Important Early Baseball Find
One month ago, in the classified advertisement section of the New York Herald of
The ad read in full:
JOHN McKIBBIN, Jr., President.
ANDREW LESTER, Sec.
The coding at the bottom signaled that the ad was to appear one time only (1t) and on November 2 (n2). Of the named officers, research revealed that the president was a waiter, the vice president an eating-house proprietor (the Magnolia Lunch, offering “the best of Wines, Liquors, Segars, and every other requisite”), and the secretary a billiard-room proprietor. All had working-class and political associations of the sort that we presume to have emerged only with
Indeed, the Magnolia is precisely the sort of club that the formation of the Knickerbocker was designed to checkmate. As key Knick founder William R. Wheaton told an interviewer in 1887, “The new game quickly became very popular ... beyond the fastidious notions of some of us, and we decided to withdraw [from the original
But I get ahead of myself: as soon as I saw the ad in the Herald I recalled that some months ago David Block had pointed me to a curious image that he thought might be suitable to illustrate a forthcoming article on town ball by Richard Hershberger, which has now been published in the fall issue of the journal Base Ball. David pointed me to this link to a curious undated, unidentified card offered as
The auctioneer described the item as a “signed copper plate engraving of the quality of paper money. The card itself is a heavy stock with a silver mirror finish. This invitation to the ‘1st Annual Ball of the Magnolia Ball Club’ measures 5x3.25”. The image is magnificent. It shows the plantation like Magnolia Club with its main building and a yacht flying the ‘M’ flag. Half the image is a richly detailed state-of-the-art baseball game in progress. The players are wearing long pants, there are wickets instead of bases, the catcher stands steps behind the batter with no equipment (pre-mask and shin guards) and catches the ball on one bounce. The engraving is signed ‘
As to William Fairthorne, the auction description is correct as far as it goes, but does not touch upon the fellow’s brushes with the law for counterfeiting or his management of an oyster saloon. Additionally, the Magnolia card is not an invitation, as the auction-house copy had it, but a ticket, costing a dollar (see below) and, given its enamel-coated card stock and its original, commissioned imagery, intended to be saved as a memento.
The baseball scene on the Magnolia card reveals three bases with stakes (not “wickets”), eight men in the field, and a top-hatted waiter bearing a tray of refreshments from the Colonnade. The “in” side are arrayed behind as well as seated upon on a long table. The pitcher tosses underhand. A base runner heads from first to second base. This is the original Knickerbocker game, and that of the New York Base Ball Club; both were inherited from the Gothams of the 1830s, for whom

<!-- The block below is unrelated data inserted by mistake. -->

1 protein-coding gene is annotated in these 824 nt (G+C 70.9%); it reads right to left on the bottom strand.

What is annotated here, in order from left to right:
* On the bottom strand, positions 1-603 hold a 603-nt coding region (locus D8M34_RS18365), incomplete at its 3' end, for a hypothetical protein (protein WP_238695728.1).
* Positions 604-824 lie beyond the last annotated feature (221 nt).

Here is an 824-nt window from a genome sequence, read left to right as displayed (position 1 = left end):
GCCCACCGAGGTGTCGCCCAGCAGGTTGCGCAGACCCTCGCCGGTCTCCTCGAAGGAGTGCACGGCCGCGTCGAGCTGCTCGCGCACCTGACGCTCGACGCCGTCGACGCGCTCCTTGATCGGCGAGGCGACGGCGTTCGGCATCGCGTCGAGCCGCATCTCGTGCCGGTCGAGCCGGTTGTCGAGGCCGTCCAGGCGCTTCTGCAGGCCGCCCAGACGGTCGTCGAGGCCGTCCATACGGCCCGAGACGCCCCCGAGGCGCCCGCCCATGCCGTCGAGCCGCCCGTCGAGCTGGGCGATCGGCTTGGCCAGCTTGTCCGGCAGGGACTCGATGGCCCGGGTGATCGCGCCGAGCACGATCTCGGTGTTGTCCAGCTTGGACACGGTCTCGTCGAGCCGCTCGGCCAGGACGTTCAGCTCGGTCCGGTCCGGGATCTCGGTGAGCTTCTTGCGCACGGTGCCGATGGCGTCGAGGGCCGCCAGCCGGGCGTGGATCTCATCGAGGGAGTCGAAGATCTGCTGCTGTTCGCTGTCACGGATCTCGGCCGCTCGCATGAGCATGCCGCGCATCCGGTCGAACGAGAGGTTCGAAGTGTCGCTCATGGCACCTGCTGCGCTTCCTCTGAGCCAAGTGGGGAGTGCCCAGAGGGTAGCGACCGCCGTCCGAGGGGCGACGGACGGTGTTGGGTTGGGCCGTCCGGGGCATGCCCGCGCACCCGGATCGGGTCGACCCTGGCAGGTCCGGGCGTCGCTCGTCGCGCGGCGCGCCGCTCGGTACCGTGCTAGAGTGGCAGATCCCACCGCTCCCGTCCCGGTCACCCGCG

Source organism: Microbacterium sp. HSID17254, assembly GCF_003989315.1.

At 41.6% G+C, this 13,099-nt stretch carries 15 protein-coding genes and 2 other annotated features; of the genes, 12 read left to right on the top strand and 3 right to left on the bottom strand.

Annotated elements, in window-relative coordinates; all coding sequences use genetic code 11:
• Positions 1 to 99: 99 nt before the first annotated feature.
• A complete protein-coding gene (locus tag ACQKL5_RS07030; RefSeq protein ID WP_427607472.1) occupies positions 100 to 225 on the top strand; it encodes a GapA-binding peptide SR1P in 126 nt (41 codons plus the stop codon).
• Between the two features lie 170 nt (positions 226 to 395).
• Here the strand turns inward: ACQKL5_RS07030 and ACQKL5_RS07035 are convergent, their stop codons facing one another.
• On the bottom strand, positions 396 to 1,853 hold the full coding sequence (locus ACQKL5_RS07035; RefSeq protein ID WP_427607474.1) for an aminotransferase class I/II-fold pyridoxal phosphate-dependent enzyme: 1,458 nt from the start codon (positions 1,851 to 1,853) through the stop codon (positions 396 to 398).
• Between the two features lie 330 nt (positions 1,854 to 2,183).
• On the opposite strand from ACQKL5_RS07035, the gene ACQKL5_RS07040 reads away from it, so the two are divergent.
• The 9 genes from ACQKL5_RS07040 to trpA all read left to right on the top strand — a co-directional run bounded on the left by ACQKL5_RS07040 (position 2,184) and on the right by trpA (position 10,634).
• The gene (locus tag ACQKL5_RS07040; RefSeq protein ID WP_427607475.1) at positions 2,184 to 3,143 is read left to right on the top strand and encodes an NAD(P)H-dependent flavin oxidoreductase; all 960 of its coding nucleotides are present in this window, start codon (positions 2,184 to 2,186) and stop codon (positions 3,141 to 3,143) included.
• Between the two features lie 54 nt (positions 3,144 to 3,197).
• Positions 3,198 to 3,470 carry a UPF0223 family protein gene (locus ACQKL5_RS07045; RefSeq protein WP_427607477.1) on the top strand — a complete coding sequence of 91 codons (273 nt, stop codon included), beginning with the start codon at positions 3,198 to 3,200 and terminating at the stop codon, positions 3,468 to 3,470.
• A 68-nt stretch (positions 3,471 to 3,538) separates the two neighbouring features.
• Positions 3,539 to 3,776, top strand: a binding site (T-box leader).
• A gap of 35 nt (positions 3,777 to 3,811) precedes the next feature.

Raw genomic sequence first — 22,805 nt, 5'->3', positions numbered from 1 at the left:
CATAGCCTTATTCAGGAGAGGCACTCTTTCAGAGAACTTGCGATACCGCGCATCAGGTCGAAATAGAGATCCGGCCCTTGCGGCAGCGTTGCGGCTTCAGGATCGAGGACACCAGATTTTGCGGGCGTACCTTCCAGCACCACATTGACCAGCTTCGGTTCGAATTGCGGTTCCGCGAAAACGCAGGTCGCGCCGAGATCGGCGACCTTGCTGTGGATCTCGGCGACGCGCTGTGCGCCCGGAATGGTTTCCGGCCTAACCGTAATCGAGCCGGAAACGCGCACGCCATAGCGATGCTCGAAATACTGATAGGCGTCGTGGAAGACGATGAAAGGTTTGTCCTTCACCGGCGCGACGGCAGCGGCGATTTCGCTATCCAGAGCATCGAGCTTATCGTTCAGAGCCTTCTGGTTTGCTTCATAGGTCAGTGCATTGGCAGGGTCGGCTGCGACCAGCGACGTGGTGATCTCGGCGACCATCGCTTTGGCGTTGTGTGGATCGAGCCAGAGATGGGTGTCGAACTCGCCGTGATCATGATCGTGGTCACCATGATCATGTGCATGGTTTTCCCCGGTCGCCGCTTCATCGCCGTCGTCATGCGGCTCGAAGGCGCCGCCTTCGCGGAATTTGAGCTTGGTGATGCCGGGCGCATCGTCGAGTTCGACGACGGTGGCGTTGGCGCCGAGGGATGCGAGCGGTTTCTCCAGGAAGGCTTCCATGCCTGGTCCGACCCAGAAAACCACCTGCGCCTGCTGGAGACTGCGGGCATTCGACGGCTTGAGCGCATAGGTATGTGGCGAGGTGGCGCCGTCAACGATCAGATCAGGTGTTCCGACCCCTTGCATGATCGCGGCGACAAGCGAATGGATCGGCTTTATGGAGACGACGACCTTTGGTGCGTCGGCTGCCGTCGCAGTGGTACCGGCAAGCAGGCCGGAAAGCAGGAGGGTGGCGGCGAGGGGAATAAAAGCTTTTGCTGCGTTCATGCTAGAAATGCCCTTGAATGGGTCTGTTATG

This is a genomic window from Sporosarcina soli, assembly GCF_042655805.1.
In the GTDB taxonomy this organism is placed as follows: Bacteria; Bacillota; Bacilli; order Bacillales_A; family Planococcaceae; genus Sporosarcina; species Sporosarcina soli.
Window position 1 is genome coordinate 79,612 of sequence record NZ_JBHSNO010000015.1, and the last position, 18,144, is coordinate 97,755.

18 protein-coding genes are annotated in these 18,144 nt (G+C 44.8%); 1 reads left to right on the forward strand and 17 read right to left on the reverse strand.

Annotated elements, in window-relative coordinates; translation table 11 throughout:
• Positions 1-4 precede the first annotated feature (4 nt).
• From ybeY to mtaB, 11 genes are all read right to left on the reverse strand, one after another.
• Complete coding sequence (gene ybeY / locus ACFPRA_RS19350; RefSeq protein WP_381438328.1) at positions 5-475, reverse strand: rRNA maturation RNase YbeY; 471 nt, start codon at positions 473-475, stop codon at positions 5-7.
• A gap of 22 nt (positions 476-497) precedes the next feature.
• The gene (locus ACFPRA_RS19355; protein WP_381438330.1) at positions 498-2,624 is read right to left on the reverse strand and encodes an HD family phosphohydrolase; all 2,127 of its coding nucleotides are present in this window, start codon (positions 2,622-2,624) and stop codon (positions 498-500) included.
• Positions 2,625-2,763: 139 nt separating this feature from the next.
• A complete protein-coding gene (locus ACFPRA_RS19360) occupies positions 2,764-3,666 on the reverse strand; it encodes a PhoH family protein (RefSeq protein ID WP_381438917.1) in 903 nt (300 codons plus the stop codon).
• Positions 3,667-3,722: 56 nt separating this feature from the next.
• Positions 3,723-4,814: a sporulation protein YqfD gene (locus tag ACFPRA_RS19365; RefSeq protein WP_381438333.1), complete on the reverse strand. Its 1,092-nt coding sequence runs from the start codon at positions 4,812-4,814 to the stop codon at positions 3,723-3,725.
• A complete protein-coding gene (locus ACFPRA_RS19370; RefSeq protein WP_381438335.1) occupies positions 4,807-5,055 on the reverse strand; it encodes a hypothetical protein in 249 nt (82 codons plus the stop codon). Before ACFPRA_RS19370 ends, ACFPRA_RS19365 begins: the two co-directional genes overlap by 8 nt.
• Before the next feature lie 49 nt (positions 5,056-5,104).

I offer here none of the context of
Another advertisement in the Herald that eluded me on my first pass came to light weeks after my original find. It describes the actual event for which the Magnolia card provided admission. The ad ran in both the Herald and the Sun, and perhaps in other papers unavailable to me, on February 6-8 of 1844. It read:
THE FIRST ANNUAL BALL of the New York Magnolia Ball Club will take place at National Hall, Canal st. on Friday evening, Feb. 9th, inst. The Club pledge themselves that no expense or exertions shall be spared to render this (their first) Ball worthy the patronage of their friends. The Ball Room will be splendidly decorated with the insignia of the Club. Brown’s celebrated Band is engaged for the occasion. Tickets $1, to be had of the undersigned, and at the bar of National Hall.
PETER H. GRAHAM, Secretary
Although the ad was intended to run four times, presumably February 6-9, I was unable to find it in issues of Friday the 9th, the day of that evening’s ball.
Allow me to sum up what I see as the significance of the Magnolia card. It is:
* the first depiction of men playing baseball, discounting the 1744 image of boys playing “base-ball” (without a bat) in Little Pretty Pocket-Book, or that of boys playing on Boston Common, shown in Robin Carver’s Book of Sports from 1834;
* the earliest artifact to have survived related to the New York Game [only the 1837 Philadelphia Olympic Constitution (town ball) is earlier];
* the only artifact, apart from the newspaper ads, related to this newly unveiled pre-Knickerbocker club that played in Hoboken but whose membership was based in New York;
* arguably, and depending upon one’s taxonomic views, the first baseball card.
The greater significance of the find is not the properties of the card but the new understanding that its underlying story affords of how baseball really began in